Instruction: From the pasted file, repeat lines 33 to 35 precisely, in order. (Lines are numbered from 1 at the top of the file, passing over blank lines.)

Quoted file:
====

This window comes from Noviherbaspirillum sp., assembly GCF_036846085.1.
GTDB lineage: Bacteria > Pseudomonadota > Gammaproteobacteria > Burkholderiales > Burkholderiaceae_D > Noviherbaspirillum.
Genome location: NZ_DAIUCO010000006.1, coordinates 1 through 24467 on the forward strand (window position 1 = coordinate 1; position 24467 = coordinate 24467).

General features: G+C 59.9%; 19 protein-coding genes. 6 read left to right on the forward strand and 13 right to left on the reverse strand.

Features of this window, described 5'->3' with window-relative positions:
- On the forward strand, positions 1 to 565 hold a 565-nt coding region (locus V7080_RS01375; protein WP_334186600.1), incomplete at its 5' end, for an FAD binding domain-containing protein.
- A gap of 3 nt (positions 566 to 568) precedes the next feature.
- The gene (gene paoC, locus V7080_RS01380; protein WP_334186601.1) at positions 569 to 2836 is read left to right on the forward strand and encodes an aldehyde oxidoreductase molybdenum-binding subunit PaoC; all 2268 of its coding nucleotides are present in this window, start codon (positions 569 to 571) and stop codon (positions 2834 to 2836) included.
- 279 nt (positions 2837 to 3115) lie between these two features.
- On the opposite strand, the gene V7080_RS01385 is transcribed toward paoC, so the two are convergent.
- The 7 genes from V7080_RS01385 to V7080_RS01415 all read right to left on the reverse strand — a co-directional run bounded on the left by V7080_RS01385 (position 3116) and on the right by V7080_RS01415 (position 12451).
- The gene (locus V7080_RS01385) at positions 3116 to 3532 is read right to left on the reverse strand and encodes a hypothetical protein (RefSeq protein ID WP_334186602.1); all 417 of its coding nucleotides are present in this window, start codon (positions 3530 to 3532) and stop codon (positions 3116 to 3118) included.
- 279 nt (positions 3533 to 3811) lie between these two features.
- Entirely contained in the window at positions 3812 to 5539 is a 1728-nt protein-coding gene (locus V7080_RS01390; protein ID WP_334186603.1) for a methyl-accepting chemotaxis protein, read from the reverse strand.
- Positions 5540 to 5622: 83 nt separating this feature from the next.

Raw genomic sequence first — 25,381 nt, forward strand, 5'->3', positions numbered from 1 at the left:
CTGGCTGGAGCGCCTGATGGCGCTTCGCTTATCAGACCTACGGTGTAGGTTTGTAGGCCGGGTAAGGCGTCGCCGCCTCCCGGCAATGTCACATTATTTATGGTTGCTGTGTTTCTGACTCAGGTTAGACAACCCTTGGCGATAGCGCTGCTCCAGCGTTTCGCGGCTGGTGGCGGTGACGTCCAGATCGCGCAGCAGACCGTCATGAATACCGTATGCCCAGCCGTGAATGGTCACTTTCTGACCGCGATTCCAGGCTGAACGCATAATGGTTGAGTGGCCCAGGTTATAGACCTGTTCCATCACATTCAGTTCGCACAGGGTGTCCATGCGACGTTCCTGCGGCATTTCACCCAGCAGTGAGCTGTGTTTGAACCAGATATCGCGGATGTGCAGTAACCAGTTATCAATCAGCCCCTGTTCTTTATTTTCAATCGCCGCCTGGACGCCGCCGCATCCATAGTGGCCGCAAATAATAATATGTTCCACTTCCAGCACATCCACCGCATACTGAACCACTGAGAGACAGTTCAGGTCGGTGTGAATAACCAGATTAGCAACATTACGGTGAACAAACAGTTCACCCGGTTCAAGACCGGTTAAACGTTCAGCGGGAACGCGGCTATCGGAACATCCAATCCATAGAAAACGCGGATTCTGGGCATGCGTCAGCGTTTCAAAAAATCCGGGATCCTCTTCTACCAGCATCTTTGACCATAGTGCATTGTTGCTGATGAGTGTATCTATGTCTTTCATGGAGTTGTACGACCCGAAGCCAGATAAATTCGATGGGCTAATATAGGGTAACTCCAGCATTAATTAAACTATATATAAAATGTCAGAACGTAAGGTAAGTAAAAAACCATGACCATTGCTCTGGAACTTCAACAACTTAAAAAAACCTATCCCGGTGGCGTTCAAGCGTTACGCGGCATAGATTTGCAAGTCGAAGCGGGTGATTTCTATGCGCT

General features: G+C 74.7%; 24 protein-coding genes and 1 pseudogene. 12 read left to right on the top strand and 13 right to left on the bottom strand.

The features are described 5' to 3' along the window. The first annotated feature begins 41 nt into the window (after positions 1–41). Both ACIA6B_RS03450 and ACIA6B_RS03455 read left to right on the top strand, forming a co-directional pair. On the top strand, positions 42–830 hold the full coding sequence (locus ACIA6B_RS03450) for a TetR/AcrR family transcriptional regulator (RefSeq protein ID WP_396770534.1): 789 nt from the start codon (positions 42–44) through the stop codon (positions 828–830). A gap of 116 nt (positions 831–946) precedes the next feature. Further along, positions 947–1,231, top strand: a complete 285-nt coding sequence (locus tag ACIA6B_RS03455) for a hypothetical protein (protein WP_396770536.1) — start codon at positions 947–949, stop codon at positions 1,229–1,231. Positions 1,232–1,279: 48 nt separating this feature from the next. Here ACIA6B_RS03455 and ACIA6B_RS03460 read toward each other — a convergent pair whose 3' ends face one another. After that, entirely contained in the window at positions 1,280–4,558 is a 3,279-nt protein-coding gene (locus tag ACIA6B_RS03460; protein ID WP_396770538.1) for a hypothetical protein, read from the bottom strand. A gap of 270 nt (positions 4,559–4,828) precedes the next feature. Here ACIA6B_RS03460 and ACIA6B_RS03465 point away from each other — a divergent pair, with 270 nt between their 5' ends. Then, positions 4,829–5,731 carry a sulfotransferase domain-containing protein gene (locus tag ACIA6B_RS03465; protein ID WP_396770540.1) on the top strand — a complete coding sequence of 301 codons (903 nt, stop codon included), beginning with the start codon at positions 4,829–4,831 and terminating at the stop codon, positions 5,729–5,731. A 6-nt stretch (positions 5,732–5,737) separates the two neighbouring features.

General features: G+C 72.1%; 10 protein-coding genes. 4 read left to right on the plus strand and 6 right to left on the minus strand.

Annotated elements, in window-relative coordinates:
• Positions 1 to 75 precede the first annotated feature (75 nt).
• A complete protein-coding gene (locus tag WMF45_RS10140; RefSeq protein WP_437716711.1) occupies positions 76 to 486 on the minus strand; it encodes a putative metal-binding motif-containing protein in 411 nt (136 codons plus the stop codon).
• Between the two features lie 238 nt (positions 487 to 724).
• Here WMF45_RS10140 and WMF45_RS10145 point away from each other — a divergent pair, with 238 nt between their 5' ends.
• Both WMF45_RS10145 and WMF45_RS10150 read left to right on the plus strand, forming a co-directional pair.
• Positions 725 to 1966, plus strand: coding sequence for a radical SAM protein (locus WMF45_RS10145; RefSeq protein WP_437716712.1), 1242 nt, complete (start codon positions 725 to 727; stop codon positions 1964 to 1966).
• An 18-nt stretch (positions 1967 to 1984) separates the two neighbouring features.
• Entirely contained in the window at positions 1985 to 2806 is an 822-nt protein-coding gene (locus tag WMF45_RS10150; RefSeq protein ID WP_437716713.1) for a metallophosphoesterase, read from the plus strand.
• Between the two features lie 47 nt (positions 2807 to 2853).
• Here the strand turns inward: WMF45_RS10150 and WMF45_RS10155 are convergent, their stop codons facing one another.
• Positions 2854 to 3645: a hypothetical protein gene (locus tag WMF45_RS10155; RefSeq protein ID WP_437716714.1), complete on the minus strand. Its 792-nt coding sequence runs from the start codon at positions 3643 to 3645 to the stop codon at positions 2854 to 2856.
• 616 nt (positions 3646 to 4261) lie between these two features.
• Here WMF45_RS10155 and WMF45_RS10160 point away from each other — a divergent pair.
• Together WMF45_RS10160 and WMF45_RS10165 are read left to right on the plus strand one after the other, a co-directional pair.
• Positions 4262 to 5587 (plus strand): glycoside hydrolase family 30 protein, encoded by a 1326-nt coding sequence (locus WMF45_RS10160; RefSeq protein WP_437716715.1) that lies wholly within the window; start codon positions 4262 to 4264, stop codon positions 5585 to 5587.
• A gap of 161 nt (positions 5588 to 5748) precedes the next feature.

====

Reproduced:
• 616 nt (positions 3646 to 4261) lie between these two features.
• Here WMF45_RS10155 and WMF45_RS10160 point away from each other — a divergent pair.
• Together WMF45_RS10160 and WMF45_RS10165 are read left to right on the plus strand one after the other, a co-directional pair.